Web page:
In many circumstances you may be exposed to on a daily basis, it’s easy to blur the lines between right and wrong and say, “Everybody does it.” But that does not make it okay.
As young children we are taught to tell someone when we see something that is being done and is wrong, but as we get older that same situation becomes “tattling” and we may get chastised for doing it, slowly teaching us that it’s better to just not say anything at all than to risk embarrassment or reprimands.
As adults, doing the right thing can even result in wrongful punishment in many occasions, and that instilled childhood fear combined with the very real need to avoid losing your job and other consequences may hold you back from reporting something that you know is illegal or unethical.
However, we are not children anymore and the violation of ethical and legal lines can result in serious harm if it is not reported and stopped. There are systems in place to protect you from “bullies” in the workplace who may not like being exposed for their wrongdoings.
Remembering these 5 important points can help you stay strong when you feel like you are being punished for doing the right thing.
- It takes a lot of courage to become a whistleblower.
Just like when you were a child and you were debating on telling on the popular kid for teasing, bullying, or other wrong actions, you know there will be those who don’t believe you and you will inevitably become the bad guy in some people’s eyes.
There will be times where you will question yourself as to whether you should have taken the actions that you did, doubt yourself and your choices, and face fears during the whistleblowing process. This is normal.
Just hold on to the knowledge that you did the right thing, and even while you are facing the hardships and obstacles that come with fighting the giants, you are on the right side, and that makes all the difference.
- The most important thing you can do after you have blown the whistle is to find yourself an expert attorney that you trust.
Whichever law firm you choose to represent you must have experience with whistleblower cases and the rights you are entitled to. The attorney that you are working with will be the person you are going to turn to for guidance for a long time while your case is in process, possibly even years, so you need to trust them implicitly.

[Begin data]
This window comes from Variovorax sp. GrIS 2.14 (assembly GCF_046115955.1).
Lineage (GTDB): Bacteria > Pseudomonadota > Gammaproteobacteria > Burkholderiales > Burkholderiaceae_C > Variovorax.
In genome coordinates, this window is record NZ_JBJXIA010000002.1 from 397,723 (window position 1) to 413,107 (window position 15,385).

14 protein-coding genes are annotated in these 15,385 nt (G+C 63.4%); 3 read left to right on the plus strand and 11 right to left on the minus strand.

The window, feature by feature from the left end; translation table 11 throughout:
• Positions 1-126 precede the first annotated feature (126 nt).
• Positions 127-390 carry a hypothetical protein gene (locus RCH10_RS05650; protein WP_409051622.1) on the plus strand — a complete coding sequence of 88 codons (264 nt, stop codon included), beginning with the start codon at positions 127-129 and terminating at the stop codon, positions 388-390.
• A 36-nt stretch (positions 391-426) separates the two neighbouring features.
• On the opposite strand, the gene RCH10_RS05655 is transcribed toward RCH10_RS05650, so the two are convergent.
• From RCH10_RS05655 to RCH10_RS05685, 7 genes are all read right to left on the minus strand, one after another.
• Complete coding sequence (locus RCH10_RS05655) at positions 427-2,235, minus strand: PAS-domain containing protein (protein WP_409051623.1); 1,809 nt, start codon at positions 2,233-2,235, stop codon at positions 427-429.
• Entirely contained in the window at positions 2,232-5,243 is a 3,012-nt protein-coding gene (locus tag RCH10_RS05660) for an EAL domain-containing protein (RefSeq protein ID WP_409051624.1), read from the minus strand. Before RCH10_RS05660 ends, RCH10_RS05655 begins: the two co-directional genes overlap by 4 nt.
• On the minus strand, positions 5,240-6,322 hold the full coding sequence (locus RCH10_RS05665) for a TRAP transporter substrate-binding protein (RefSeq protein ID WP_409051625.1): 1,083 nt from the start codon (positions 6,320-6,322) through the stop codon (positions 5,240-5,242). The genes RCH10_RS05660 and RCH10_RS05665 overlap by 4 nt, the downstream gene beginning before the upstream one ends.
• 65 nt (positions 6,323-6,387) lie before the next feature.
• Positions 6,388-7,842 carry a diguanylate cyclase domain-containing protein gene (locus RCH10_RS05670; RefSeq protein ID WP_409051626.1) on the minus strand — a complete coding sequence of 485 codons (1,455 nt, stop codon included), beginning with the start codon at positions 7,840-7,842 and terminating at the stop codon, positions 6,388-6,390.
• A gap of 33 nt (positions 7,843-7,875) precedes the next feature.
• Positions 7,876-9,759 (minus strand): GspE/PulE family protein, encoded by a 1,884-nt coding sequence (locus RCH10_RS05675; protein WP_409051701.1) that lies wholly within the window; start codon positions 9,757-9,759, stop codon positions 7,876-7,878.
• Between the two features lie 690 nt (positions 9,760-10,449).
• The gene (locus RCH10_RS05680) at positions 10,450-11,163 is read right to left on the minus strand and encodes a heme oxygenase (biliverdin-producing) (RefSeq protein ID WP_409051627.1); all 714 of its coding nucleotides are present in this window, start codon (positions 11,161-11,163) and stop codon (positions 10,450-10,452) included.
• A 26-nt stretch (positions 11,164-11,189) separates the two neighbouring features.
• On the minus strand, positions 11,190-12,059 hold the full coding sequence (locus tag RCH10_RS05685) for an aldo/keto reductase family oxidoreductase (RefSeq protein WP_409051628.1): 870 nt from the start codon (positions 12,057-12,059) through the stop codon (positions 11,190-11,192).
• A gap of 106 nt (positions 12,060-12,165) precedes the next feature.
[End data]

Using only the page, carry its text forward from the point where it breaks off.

Take the time to set up a confidential consultation with a few legal representatives in your area who have good reputations as dependable, reputable lawyers in the field of fraud reporting. Ask them about the employment laws in your state, concerns you have about overtime and wage issues, wrongful termination rights, or discrimination policies as they pertain to your individual case.
Depending on their answers and if you feel that you can trust them to look out for your best interests, you may quickly find the legal expert that can help you on your journey as a whistleblower, or you may have to keep searching until you find someone you can trust.
You can begin to vet your potential attorneys by reviewing the information available on their websites, like MBradyLaw.com and those of other experts in these types of cases, to determine if they may be the lawyers that you turn to in this important decision-making process.
- Your rights as a whistleblower are so important they have dedicated an entire government branch to protecting them.
The United States Department of Labor Occupational Safety and Health Administration has a number of safety programs in effect to protect you as you do the right thing under their Whistleblower Protection Programs.
If you feel like you are being punished or retaliated against because you did the right thing by reporting injuries, harassment, safety concerns, or other protected activities, you can file a complaint with your state or federal OSHA branch, and simultaneously begin the process of looking for an attorney who can protect your rights and help you receive benefits, such as lost wages and health insurance, that you may have been denied through wrongful termination or other retaliation methods.
- You are appreciated – even if you don’t notice it at the time.
It may not seem like it while you feel like a little cog in a big system, but the government does appreciate you and has systems in place to help people who want to fight the big guys to help make the world a better place.
The False Claims Act allows for “qui tam” whistleblower lawsuits, for one, and the SEC whistleblower programs were created through the Dodd-Frank Act because of individuals like you who blew the whistle on illegal and unethical activities.
- Honesty is the best policy, regardless of how you feel you may be perceived.
You will be interrogated – multiple times. Stay honest and stick to the facts. If you have an opinion on something, clarify that it is your opinion. But don’t cloud the facts with concerns of how you will look to others.
The resolution of the case is completed by providing evidence through fact-finding based on information that only you may be able to provide. You may be the key that helps stop the illegal or unethical activities from continuing.
Stick to Your Principles and Trust Your Attorney to Help You
Your attorney will advise you as to the options that you have while you are going through this difficult time. Work closely with them to ensure that you both know what is going on at all times and that you have full transparency from them – but you must be fully transparent to them as well.
Regardless of the situation, time is always crucial in a whistleblower case, so don’t wait – find a legal representative to help you understand your rights and get the protection and benefits that you deserve because you stood by your principles and ethics and did the right thing.